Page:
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The elemental, isotopic, and mineralogic examination of core samples from the Tony M orebody, a typical Colorado Plateau tabular-type, uranium-vanadium deposit, located in the Henry structural basin of south-central Utah, allows a critical evaluation of proposed ore genesis models. Uranium mineralization is concentrated into two horizontally oriented tabular horizons hosted within the Salt Wash member of the Jurassic Morrison Formation. The ore zones are not strata bound and rise stratigraphically toward the center of the ancestral Henry basin. Preservation of fossil plant debris and the lack of oxidative destruction of iron disulfide minerals in the interval between the uranium-enriched units argue this zone is not the oxidized tongue formed by a roll-type mineralizing p ocess. The selenium-molybdenum trace element pattern is also inconsistent with the roll-front model.
The necessary interbedding of gray lacustrine mudstones and nearshore lacustrine sandstones, as required by the lacustrine-humate model, is present within the Tony M deposit. However, absence of quantitatively significant amounts of transported humic substances either associated or remote from mineralization suggests that mudstone-derived organic acids were not involved in uranium localization.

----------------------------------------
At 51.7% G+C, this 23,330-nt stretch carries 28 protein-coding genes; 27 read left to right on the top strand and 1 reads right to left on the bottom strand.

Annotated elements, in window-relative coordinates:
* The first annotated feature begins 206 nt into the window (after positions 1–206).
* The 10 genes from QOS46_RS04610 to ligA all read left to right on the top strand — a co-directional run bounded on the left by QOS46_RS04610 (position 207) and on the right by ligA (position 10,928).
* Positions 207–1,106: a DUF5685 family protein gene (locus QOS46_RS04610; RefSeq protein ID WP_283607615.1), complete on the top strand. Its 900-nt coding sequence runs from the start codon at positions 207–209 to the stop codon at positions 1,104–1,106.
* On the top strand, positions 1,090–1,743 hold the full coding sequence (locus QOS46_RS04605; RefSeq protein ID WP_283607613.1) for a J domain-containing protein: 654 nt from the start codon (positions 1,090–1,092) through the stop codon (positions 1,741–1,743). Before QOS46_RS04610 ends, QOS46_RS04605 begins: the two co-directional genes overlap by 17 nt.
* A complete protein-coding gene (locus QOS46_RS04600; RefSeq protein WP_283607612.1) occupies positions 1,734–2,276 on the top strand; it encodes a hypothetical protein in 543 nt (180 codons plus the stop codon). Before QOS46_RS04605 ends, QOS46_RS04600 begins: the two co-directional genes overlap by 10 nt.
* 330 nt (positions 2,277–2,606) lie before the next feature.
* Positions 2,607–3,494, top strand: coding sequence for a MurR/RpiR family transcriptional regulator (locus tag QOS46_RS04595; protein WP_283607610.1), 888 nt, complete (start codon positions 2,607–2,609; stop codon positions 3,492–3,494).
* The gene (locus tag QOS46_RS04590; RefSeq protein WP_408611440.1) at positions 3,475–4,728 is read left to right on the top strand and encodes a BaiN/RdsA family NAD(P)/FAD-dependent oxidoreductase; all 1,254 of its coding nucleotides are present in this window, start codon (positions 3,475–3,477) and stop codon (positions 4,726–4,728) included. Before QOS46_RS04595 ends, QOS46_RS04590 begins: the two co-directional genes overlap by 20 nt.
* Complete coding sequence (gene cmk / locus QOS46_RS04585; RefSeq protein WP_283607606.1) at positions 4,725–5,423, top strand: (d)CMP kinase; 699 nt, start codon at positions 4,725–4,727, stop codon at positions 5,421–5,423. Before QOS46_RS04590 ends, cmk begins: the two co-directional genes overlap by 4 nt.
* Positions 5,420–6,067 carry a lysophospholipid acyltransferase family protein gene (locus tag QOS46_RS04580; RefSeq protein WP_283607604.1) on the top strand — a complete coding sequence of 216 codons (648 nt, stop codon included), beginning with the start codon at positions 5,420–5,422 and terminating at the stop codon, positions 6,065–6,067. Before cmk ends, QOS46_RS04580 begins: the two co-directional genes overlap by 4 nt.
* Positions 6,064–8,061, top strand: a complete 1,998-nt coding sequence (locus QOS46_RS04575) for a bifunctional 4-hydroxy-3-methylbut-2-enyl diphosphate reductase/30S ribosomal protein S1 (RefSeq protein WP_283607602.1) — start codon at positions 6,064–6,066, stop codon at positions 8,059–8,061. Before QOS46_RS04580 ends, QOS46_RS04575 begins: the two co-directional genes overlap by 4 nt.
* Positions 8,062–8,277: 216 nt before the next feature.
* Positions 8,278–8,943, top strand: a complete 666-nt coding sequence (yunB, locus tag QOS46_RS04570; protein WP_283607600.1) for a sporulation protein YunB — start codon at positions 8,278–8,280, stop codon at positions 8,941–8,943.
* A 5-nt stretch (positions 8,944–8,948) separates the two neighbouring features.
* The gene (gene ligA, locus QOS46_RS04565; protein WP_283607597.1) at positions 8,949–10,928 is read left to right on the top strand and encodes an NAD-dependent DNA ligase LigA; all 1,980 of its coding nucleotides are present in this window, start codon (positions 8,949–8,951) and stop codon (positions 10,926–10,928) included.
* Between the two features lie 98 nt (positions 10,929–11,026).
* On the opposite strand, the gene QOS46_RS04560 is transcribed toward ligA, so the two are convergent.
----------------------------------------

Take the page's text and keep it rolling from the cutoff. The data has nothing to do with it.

Vanadium oxide is the major vanadium-bearing phase within the lower uranium lense whereas vanadium is partitioned within chlorite in the supra-adjacent barren zone. Such a sharp vertical break in vanadium mineralogy implies vanadium deposition within two chemically different environments.
The lower ore zone is characterized by isotopically light (^dgr34S ^cong -26^pmil - 46^pmil) FeS2. Bacterial sulfate reduction is shown to be the most likely fractionating agent. The uniformity of the sulfur isotopic composition of the iron disulfide minerals requires a non-depletable sulfate reservoir. Dissolution of gypsum (^dgr34S ^cong + 14^pmil) occurring below the Tony M orebody is demonstrated to be a plausible sulfur source thereby establishing the presence of a sulfate brine. From this data we conclude that the solution-interface model, which postulates uraniferous meteoric fresh water flowing over a denser brine, best explains the genesis of this deposit.
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